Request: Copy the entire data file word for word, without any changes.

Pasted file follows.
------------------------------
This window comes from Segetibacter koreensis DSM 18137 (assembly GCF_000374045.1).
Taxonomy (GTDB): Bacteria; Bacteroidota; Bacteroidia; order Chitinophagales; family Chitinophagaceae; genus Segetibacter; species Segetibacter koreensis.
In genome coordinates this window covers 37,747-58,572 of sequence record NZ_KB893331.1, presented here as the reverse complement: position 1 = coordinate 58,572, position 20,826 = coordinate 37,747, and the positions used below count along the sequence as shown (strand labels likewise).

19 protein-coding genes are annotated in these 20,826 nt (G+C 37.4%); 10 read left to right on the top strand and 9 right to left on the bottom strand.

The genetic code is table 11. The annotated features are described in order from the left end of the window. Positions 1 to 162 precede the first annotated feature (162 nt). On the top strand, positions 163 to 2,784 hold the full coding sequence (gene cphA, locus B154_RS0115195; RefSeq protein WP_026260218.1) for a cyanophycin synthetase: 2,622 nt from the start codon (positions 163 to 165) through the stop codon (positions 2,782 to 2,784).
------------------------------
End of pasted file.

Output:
This window comes from Segetibacter koreensis DSM 18137 (assembly GCF_000374045.1).
Taxonomy (GTDB): Bacteria; Bacteroidota; Bacteroidia; order Chitinophagales; family Chitinophagaceae; genus Segetibacter; species Segetibacter koreensis.
In genome coordinates this window covers 37,747-58,572 of sequence record NZ_KB893331.1, presented here as the reverse complement: position 1 = coordinate 58,572, position 20,826 = coordinate 37,747, and the positions used below count along the sequence as shown (strand labels likewise).

19 protein-coding genes are annotated in these 20,826 nt (G+C 37.4%); 10 read left to right on the top strand and 9 right to left on the bottom strand.

The genetic code is table 11. The annotated features are described in order from the left end of the window. Positions 1 to 162 precede the first annotated feature (162 nt). On the top strand, positions 163 to 2,784 hold the full coding sequence (gene cphA, locus B154_RS0115195; RefSeq protein WP_026260218.1) for a cyanophycin synthetase: 2,622 nt from the start codon (positions 163 to 165) through the stop codon (positions 2,782 to 2,784).